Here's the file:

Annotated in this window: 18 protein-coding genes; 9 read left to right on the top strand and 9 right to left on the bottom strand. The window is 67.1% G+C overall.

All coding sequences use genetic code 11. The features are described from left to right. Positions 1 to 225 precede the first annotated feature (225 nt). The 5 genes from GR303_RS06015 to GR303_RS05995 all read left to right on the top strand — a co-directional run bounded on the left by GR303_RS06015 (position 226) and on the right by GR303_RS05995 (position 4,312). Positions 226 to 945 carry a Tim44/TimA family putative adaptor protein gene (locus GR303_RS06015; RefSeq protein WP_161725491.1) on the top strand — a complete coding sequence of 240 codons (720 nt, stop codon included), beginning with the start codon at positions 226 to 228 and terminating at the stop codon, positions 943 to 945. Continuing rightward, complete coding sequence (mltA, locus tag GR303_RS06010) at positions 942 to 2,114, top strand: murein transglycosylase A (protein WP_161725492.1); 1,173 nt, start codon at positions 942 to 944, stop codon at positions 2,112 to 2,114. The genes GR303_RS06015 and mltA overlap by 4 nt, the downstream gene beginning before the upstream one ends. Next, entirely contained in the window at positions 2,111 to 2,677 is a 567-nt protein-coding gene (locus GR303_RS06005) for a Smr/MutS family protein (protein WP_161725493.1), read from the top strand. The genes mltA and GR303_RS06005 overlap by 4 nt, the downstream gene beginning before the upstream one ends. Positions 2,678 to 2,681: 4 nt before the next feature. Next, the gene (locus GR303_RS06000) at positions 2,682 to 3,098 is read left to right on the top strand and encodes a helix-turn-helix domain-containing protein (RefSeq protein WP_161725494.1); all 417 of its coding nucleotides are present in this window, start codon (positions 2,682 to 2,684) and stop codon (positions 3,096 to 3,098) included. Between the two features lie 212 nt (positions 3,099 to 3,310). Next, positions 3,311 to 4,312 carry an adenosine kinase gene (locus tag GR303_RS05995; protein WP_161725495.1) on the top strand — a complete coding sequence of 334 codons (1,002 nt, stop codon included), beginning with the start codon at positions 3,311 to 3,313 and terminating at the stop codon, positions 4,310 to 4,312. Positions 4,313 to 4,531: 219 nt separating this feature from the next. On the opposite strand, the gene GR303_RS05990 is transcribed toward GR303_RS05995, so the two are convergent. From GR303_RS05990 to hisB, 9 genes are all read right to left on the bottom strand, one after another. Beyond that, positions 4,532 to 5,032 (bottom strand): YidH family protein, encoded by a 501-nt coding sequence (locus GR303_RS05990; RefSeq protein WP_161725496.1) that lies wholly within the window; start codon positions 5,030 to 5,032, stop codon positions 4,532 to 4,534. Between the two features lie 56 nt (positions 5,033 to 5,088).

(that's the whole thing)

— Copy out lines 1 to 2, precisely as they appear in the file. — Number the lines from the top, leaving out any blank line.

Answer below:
Annotated in this window: 18 protein-coding genes; 9 read left to right on the top strand and 9 right to left on the bottom strand. The window is 67.1% G+C overall.

All coding sequences use genetic code 11. The features are described from left to right. Positions 1 to 225 precede the first annotated feature (225 nt). The 5 genes from GR303_RS06015 to GR303_RS05995 all read left to right on the top strand — a co-directional run bounded on the left by GR303_RS06015 (position 226) and on the right by GR303_RS05995 (position 4,312). Positions 226 to 945 carry a Tim44/TimA family putative adaptor protein gene (locus GR303_RS06015; RefSeq protein WP_161725491.1) on the top strand — a complete coding sequence of 240 codons (720 nt, stop codon included), beginning with the start codon at positions 226 to 228 and terminating at the stop codon, positions 943 to 945. Continuing rightward, complete coding sequence (mltA, locus tag GR303_RS06010) at positions 942 to 2,114, top strand: murein transglycosylase A (protein WP_161725492.1); 1,173 nt, start codon at positions 942 to 944, stop codon at positions 2,112 to 2,114. The genes GR303_RS06015 and mltA overlap by 4 nt, the downstream gene beginning before the upstream one ends. Next, entirely contained in the window at positions 2,111 to 2,677 is a 567-nt protein-coding gene (locus GR303_RS06005) for a Smr/MutS family protein (protein WP_161725493.1), read from the top strand. The genes mltA and GR303_RS06005 overlap by 4 nt, the downstream gene beginning before the upstream one ends. Positions 2,678 to 2,681: 4 nt before the next feature. Next, the gene (locus GR303_RS06000) at positions 2,682 to 3,098 is read left to right on the top strand and encodes a helix-turn-helix domain-containing protein (RefSeq protein WP_161725494.1); all 417 of its coding nucleotides are present in this window, start codon (positions 2,682 to 2,684) and stop codon (positions 3,096 to 3,098) included. Between the two features lie 212 nt (positions 3,099 to 3,310). Next, positions 3,311 to 4,312 carry an adenosine kinase gene (locus tag GR303_RS05995; protein WP_161725495.1) on the top strand — a complete coding sequence of 334 codons (1,002 nt, stop codon included), beginning with the start codon at positions 3,311 to 3,313 and terminating at the stop codon, positions 4,310 to 4,312. Positions 4,313 to 4,531: 219 nt separating this feature from the next. On the opposite strand, the gene GR303_RS05990 is transcribed toward GR303_RS05995, so the two are convergent. From GR303_RS05990 to hisB, 9 genes are all read right to left on the bottom strand, one after another. Beyond that, positions 4,532 to 5,032 (bottom strand): YidH family protein, encoded by a 501-nt coding sequence (locus GR303_RS05990; RefSeq protein WP_161725496.1) that lies wholly within the window; start codon positions 5,030 to 5,032, stop codon positions 4,532 to 4,534. Between the two features lie 56 nt (positions 5,033 to 5,088).